Divorcing couples in Florida who have minor children are required by statute to prepare and submit to the court a document called a “joint parenting plan.” The plan is generally intended to resolve issues regarding physical custody, visitation and parent relocation. The court has the power to revise or reject the proposed plan. Obviously, preparation of a joint parenting plan is easier if each spouse can put aside any anger or hostility toward the other spouse and concentrate on the interests of the children.
The statute specifies the minimum requirements for a parenting plan. The plan must describe “in detail” how each parent will shoulder the burdens of the daily tasks associated with raising the child (or children). The schedule must specify a time-sharing schedule that will govern the time to be spent by each minor child with the each parent. The plan must also designate which parent will be responsible for providing health care and making decisions relating to health care. The plan must also provide that either parent can consent to mental health care for the child. The plan must specify which parent will be responsible for all school-related activities. Finally, the plan must specify in “adequate detail” the methods and techniques that the parents will use to communicate with the child.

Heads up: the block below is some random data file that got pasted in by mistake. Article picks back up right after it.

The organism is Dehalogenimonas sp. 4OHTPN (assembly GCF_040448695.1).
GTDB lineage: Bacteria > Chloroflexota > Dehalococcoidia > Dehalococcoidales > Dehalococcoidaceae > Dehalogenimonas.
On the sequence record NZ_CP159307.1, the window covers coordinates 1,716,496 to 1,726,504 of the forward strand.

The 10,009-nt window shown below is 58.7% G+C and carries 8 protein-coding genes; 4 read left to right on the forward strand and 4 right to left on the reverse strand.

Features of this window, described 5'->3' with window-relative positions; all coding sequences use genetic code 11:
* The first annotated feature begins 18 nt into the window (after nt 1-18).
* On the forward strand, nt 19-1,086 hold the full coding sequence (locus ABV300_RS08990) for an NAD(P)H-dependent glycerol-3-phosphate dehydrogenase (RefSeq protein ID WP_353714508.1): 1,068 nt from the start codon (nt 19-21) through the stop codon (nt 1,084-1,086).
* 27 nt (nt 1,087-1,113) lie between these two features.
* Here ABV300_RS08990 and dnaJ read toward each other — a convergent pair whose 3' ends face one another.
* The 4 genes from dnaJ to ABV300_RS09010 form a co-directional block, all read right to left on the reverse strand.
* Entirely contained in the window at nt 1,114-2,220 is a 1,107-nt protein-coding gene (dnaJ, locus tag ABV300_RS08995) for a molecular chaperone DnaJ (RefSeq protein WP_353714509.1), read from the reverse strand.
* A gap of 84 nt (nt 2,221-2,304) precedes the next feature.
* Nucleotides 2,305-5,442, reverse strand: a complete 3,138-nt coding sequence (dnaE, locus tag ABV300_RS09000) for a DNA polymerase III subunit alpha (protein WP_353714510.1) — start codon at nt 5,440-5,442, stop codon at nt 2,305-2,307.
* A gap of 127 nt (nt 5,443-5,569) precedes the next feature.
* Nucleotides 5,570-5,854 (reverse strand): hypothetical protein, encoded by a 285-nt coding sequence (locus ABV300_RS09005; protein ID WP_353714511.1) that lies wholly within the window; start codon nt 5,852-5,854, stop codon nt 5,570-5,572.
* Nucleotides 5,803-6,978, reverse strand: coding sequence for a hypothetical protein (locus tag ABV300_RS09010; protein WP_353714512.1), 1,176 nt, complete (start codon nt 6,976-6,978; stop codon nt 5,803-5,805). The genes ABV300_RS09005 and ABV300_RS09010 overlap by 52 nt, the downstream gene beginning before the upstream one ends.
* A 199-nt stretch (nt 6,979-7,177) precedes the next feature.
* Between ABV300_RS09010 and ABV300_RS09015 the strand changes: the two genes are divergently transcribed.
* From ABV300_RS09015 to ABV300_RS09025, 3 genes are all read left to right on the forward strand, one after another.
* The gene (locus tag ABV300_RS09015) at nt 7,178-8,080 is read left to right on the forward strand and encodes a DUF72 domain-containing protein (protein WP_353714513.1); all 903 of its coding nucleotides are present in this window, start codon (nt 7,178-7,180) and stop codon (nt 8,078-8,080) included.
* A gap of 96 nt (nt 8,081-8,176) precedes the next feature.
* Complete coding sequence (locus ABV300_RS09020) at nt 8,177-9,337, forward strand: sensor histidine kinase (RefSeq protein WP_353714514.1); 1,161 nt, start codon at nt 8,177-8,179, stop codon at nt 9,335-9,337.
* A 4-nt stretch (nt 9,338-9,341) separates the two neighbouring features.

Once submitted, the court has broad latitude to modify the plan. The court must first review the plan for its effect on the overall best interests of the child. Florida has enacted the Uniform Child Custody Jurisdiction and Enforcement Act, and the joint plan must comply with this statute. The court must also order shared custody of the child unless such an arrangement would be detrimental to the child. If shared custody would be detrimental to the child, the court may make such other arrangements as will best serve the child’s best interests.
The statute that governs joint parenting plans has other provisions that are too numerous or complex to be summarized in a blog post. Anyone facing a divorce involving minor children may wish to consult an experienced family lawyer for advice on the contents of a joint parenting plan.
Source: Florida Legislature, “§61.13, Support of children; parenting and time-sharing; powers of court,” accessed on July 3, 2017